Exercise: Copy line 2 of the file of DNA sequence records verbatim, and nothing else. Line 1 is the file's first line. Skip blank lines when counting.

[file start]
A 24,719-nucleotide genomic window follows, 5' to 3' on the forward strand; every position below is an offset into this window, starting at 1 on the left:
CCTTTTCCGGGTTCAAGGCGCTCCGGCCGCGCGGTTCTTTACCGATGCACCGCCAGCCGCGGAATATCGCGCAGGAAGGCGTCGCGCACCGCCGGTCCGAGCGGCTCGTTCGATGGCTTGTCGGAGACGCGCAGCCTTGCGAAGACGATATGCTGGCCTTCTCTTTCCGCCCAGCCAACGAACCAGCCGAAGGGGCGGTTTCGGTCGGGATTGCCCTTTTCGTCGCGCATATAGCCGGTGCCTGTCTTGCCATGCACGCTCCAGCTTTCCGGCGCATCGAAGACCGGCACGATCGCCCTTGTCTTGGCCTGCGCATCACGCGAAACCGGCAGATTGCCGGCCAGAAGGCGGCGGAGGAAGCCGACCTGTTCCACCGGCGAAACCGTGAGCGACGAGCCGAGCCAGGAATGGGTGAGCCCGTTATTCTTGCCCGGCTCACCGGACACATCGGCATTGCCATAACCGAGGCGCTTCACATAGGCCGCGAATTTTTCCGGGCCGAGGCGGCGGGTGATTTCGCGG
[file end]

CCTTTTCCGGGTTCAAGGCGCTCCGGCCGCGCGGTTCTTTACCGATGCACCGCCAGCCGCGGAATATCGCGCAGGAAGGCGTCGCGCACCGCCGGTCCGAGCGGCTCGTTCGATGGCTTGTCGGAGACGCGCAGCCTTGCGAAGACGATATGCTGGCCTTCTCTTTCCGCCCAGCCAACGAACCAGCCGAAGGGGCGGTTTCGGTCGGGATTGCCCTTTTCGTCGCGCATATAGCCGGTGCCTGTCTTGCCATGCACGCTCCAGCTTTCCGGCGCATCGAAGACCGGCACGATCGCCCTTGTCTTGGCCTGCGCATCACGCGAAACCGGCAGATTGCCGGCCAGAAGGCGGCGGAGGAAGCCGACCTGTTCCACCGGCGAAACCGTGAGCGACGAGCCGAGCCAGGAATGGGTGAGCCCGTTATTCTTGCCCGGCTCACCGGACACATCGGCATTGCCATAACCGAGGCGCTTCACATAGGCCGCGAATTTTTCCGGGCCGAGGCGGCGGGTGATTTCGCGG